Now, Moses was speaking of a particular list of commandments, a rather long list. Jesus later simplified matters by giving two commandments that cover everything. Thou shalt love the Lord thy God with all thy heart, and with all thy soul, and with all thy strength, and with all thy mind; and thy neighbour as thyself. (Luke 10:27) This really does cover it all. If we truly love God with all that we are, we will make it our business to seek out those things that please Him and bring honor to Him and, likewise, we will actively avoid anything that displeases or dishonors Him. If we truly love Him with all our hearts, we will listen intently for His voice because it is our favorite thing to hear, and we will do whatever He tells us to do. And of course, if we do all of this, loving our neighbors as ourselves will be easy.
the LORD thy God will set thee on high above all nations of the earth
Again, God is speaking to Israel, but we have been adopted into that family, having been made heirs and joint heirs with Jesus Christ (Rom 8:17).
The thought of one people group (“Nation” translates as “people group” rather than being a political or geographical descriptor.) being exalted above all other people groups of the earth can be an uncomfortable thing to consider, but God said it, so think about it we must.
2And all these blessings shall come on thee, and overtake thee, if thou shalt hearken unto the voice of the LORD thy God.
There’s that “if” again! Something will happen IF we hearken unto the voice of the Lord our God, IF we listen for it and pay attention to what it says. The Hebrew word used here is fairly pointed; it means “to hear intelligently” and often implies obedience.
Of course, if we are listening to His voice and doing what He says, we won’t be standing still; we’ll be busy about His work. And as we move forward with Him something will happen. He says that all (not some) of the blessings He is about to promise will come on us. As we move forward with Him, the blessings will come rushing up behind us and overtake us. How very opposite this picture is to the one mankind envisions. Most people feel the need to chase after the blessings, but God sees just the opposite – that it is Him we chase after and then the blessings chase after us. Matthew 6:33 comes to mind. But seek ye first the kingdom of God, and his righteousness; and all these things shall be added unto you.
The “all these things” mentioned in this verse is discussed in the verses above; it refers to all the things the Gentiles (or those who don’t know Him) seek. Every one of those things is covered by the blessings mentioned in Deuteronomy 28. Once again, Jesus takes a lot of Scripture and condenses it down to the bare essentials. He’s still saying the same thing, but in a different way; I love it!
3Blessed shalt thou be in the city, and blessed shalt thou be in the field.
This verse covers a lot of ground – in the literal sense. Some translations say you will be blessed in the city and the country, which implies that no matter where you are, as long as it’s where God wants you to be, the blessings will overtake you. You can also see it as the city and the field being the two different places a person of that day would work, in which case it would be clear that wherever you work, as long as you’re listening to God’s voice and actively doing what He wants you to do, the blessings will find and overtake you.
4Blessed shall be the fruit of thy body
Here is a promise any parent can appreciate! As long as I hearken diligently to the voice of the Lord my God, being faithful to pay attention to and do all He tells me to do, my children will be blessed. This one promise, alone, should be enough to motivate any parent to stay in the absolute center of God’s will!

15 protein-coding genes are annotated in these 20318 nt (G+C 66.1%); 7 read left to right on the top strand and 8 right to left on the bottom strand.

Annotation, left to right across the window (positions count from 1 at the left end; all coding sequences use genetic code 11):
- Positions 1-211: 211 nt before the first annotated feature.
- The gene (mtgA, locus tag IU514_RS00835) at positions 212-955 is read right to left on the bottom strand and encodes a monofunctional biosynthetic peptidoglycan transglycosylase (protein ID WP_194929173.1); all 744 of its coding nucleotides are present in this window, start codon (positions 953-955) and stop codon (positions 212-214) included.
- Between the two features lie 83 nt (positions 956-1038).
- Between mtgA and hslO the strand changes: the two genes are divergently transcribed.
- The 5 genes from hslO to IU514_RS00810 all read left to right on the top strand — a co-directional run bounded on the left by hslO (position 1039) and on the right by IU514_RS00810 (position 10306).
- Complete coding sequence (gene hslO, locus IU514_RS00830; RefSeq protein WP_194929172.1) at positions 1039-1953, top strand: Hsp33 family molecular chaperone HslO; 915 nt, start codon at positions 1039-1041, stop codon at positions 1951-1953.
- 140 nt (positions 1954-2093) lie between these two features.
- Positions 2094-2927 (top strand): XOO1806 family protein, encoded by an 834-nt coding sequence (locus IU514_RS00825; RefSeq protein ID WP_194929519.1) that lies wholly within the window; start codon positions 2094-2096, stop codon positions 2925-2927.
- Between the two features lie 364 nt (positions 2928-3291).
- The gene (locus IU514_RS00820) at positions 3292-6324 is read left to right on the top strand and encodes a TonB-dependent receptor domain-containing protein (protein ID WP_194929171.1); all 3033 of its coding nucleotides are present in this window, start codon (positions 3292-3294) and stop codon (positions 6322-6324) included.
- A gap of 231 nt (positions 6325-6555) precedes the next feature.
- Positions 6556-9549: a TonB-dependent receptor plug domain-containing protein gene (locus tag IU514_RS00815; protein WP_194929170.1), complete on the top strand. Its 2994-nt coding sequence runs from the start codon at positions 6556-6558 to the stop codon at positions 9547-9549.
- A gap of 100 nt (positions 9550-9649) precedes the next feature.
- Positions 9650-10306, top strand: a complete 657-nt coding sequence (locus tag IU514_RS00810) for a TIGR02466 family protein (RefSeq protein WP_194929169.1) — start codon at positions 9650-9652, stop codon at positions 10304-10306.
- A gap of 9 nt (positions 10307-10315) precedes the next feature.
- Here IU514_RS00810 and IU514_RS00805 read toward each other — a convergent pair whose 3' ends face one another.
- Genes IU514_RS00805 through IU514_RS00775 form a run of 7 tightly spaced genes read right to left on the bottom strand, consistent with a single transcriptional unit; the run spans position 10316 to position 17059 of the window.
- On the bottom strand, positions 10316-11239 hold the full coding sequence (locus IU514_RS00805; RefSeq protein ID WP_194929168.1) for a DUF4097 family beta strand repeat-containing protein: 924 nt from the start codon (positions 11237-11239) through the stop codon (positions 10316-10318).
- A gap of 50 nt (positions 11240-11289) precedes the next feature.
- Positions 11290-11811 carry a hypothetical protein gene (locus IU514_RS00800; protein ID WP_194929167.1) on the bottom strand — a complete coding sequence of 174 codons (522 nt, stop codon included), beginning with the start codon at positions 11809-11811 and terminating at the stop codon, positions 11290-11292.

Other translations present this promise slightly differently. The New Living Translation says that you will be blessed with many children. To people in an agrarian culture, which Israel was, “many children” does mean “great blessings.”
Regardless of translation, God obviously intends for our children to be blessed and a blessing.
and the fruit of thy ground, and the fruit of thy cattle, the increase of thy kine, and the flocks of thy sheep.
Again, God is speaking to an agrarian, or land-based, society here, so these were the primary areas in which a man made his wealth. He is saying in this portion of verse that whatever you do to make money, be it farming, ranching, sheep herding or anything else (as long as you are doing what He wants you to do), you will be blessed.
It is interesting to note that Proverbs 10:22 says, The blessing of the Lord, it maketh rich, and he addeth no sorrow to it. The word translated as “blessed” in Deuteronomy 28 is the root of the word translated as “blessing” in Proverbs 10:22. Looking at the definition, it is clear that the implication is definitely “prosperity.” It is God’s intent that we prosper financially.
5Blessed shall be thy basket and thy store.
Baskets were used for many things in Old Testament days. One of the ways in which a basket was used was carrying purchases home from the market. In some parts of the US today people still refer to those cards we push around inside grocery stores as baskets. I and many others walk in the knowledge of this Scripture when we go shopping, starting our shopping trips with, “Father, I thank You my basket is blessed.” I’m not the only one who has developed a reputation for finding bargains, and I’m convinced that our gift for bargain hunting is a result of our taking this particular blessing seriously.
As I said, baskets were used in many ways, and in any way a basket would be used God said it would be blessed.
The word “store” is interesting. Not only did they not have stores as we know them when this Word from God was given, but I have also seen the word translated as “kneading trough.” I went to my copy of Strong’s and found that kneading trough is, indeed, the more accurate translation.
Now, before anyone decides I’m questioning the accuracy of Scripture, let me point out that words change in meaning over time. How many words have we seen this happen to even in recent decades? (Look up the word “geek” in an older dictionary and you’ll see what I mean.) It is entirely possible that a kneading trough was called a “store” when King James had his translators work on producing a Bible that the common man could read.